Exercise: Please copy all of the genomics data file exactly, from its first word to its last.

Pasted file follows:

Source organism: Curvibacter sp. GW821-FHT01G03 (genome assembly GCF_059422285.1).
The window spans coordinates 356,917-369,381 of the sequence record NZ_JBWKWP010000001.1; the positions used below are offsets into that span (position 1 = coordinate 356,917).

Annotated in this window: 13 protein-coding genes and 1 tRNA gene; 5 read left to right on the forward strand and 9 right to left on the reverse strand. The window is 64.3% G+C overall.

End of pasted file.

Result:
Source organism: Curvibacter sp. GW821-FHT01G03 (genome assembly GCF_059422285.1).
The window spans coordinates 356,917-369,381 of the sequence record NZ_JBWKWP010000001.1; the positions used below are offsets into that span (position 1 = coordinate 356,917).

Annotated in this window: 13 protein-coding genes and 1 tRNA gene; 5 read left to right on the forward strand and 9 right to left on the reverse strand. The window is 64.3% G+C overall.